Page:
Information contained herein represents legislation passed by the 2018 Kentucky General Assembly in Regular Session. Full summaries of legislation can be found online and in print from the Legislative Research Commission. Copies of bills may be obtained online at: or from the Public Bill Room at:

Legislative Research Commission State Capitol 700 Capital Avenue Frankfort, Kentucky 40601

Guardianship Guidance and Clarification Amendments to KRS 210.290; KRS 387.510; KRS 387.540; KRS 387.570; KRS 387.580; KRS 387.590; KRS 387.610; KRS 387.660; KRS 387.670; KRS 387.680; KRS 387.700; KRS 387.710

The objective of guardianship proceedings is to preserve individual dignity, respect, and independence of our aging and disabled Kentuckians who can no longer make certain decisions. The importance of guardians is only continuing to grow given the rising number of disabled Kentuckians and the number of guardians neglecting their duties. Some examples of disabilities that might require guardianship intervention include a developmental disability, traumatic brain injury (TBI), or dementia. Not everyone with a disability is cognitively impaired and in need of a state guardian. Further, it was not the intent of the legislature that every disabled person has a guardian or conservator appointed.

There are several types of guardianship, but the overall goal is to determine which civil rights the person can retain and which are necessary for a guardian to receive. Once guardianship is granted, a legal relationship exists between the guardian and the ward. A "public" guardianship results when the courts appoint the Cabinet for Health and Family Services to serve as legal guardian instead of a private citizen (usually a family member) or professional organization. The need for a public guardian is usually the result of: a lack of suitable family members or friends; a lack of resources to employ a private guardian; or a combination of the two. The new amendments provide instruction primarily for the Cabinet for Health and Family Services, but also clarify certain aspects of private guardianship. 

A path of less resistance could be executing a well-drafted power of attorney. Frequently, a power of attorney can avoid a guardianship proceeding by specifically granting an agent authority to take whatever steps necessary to allow the principal to continue on with everyday life. Powers of attorney and the recent legislative update regarding these documents will be discussed later in the article.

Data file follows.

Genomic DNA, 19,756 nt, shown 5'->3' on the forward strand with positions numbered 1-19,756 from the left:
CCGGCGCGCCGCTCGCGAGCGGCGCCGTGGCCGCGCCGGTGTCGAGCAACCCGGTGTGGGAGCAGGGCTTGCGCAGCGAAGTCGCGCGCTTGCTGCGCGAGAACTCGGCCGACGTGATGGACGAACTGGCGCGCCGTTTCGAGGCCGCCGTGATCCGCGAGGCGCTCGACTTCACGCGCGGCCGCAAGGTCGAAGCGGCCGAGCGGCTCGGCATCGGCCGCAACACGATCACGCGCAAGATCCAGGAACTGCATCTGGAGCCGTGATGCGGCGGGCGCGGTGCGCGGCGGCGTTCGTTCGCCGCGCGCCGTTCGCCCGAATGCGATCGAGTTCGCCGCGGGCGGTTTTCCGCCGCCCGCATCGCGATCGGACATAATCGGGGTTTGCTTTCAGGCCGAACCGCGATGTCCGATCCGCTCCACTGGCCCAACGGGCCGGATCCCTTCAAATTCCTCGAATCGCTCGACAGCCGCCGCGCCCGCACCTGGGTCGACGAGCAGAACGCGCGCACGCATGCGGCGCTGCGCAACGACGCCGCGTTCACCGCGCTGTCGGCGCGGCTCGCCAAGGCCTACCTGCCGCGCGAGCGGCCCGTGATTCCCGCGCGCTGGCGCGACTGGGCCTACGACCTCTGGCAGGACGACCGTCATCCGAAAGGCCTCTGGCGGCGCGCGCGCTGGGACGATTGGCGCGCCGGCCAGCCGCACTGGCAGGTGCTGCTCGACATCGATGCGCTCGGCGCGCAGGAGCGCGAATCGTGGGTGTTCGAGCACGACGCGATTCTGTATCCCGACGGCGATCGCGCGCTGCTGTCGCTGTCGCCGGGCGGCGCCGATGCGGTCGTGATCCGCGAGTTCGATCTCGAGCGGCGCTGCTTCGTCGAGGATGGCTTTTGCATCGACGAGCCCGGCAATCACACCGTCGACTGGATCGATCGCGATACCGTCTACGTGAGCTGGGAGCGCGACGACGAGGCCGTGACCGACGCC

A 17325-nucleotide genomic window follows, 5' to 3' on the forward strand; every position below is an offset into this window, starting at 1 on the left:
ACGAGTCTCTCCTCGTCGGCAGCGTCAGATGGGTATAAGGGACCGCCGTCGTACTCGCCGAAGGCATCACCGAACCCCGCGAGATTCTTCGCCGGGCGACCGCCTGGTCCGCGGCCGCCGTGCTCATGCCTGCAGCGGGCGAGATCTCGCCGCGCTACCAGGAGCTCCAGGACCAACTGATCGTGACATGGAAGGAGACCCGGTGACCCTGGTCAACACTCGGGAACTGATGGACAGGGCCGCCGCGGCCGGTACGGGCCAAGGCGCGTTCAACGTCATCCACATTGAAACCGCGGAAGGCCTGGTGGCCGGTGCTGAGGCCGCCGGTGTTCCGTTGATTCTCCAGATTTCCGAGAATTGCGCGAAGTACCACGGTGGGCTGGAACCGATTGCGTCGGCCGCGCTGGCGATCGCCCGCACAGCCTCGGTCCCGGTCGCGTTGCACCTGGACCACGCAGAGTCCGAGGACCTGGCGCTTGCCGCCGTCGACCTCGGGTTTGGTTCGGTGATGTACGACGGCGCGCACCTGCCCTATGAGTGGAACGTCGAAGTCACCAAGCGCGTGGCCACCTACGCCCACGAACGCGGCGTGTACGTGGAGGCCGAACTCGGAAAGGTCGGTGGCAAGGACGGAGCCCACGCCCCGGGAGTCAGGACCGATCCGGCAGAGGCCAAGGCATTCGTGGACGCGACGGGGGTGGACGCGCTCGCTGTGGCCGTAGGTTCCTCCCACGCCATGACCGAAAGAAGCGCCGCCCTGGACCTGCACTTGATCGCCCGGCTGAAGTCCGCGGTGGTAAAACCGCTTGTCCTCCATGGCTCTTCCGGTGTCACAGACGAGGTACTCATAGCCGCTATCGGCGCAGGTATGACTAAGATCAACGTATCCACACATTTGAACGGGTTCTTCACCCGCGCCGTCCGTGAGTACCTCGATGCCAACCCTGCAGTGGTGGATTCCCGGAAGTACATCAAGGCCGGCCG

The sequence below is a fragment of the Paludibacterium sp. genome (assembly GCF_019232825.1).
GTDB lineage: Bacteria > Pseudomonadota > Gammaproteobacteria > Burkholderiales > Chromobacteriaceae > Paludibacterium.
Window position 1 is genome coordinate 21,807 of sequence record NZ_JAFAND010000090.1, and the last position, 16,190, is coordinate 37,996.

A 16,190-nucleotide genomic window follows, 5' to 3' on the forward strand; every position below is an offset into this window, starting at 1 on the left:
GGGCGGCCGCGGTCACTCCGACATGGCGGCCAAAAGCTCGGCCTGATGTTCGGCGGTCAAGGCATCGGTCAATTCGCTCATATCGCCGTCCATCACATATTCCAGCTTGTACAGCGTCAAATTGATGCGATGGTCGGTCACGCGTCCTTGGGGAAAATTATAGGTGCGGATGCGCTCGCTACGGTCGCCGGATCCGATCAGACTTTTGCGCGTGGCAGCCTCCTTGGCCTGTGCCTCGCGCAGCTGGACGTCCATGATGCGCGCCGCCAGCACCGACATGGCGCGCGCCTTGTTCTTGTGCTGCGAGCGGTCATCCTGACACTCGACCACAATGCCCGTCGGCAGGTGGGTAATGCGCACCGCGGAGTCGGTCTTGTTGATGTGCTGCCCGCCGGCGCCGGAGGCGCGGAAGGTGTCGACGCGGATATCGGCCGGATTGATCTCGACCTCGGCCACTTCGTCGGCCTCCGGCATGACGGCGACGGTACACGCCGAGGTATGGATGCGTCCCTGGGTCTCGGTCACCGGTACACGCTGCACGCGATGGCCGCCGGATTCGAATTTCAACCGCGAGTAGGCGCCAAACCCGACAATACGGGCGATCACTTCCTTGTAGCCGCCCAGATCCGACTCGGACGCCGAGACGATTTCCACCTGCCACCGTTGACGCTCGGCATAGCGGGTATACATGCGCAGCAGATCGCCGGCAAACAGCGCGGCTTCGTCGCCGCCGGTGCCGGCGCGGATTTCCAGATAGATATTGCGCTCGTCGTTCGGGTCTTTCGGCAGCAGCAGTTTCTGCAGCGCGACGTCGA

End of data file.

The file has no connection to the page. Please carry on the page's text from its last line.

A.  Amend KRS 210.290, relating to public guardianship, to specify when the Cabinet for Health and Family Services may be appointed as a resident's limited guardian, guardian, limited conservator, or conservator.

Prior language in KRS 210.290(2): Whenever a resident of the state is adjudged partially disabled or disabled and no other suitable person or entity is available and willing to act as limited guardian, guardian, limited conservator, or conservator, the cabinet, acting through its designated officer, may apply to the District Court of the county in which the adjudication is made for appointment as limited guardian, guardian, limited conservator, or conservator for such partially disabled or disabled person.

Amended language changes "may apply" to "may be appointed as the resident's limited guardian, guardian, limited conservator, or conservator." 

B.  Amend KRS 387.510 to provide that a guardian or limited guardian is to manage the personal affairs of a disabled person. 

Prior language: 

  • "Guardian" means any individual, agency, or corporation appointed by the court to have full care, custody, and control of a disabled person and to manage his financial resources; and 
  • "Limited Guardian" means a guardian who possesses fewer than all of the legal powers and duties of a full guardian and whose powers and duties have been specifically enumerated by court order. 

C.  Amend KRS 387.540 to allow a physician assistant to be part of an interdisciplinary evaluation team.

Prior to the amendment, the interdisciplinary team consisted of a physician, an advanced practice registered nurse, a psychologist, and a person licensed or certified as a social worker or an employee of the Cabinet for Health and Family Services who meets the qualifications of KRS 335.080(1)(a), (b), and (c) or KRS 335.090(1)(a), (b), and (c).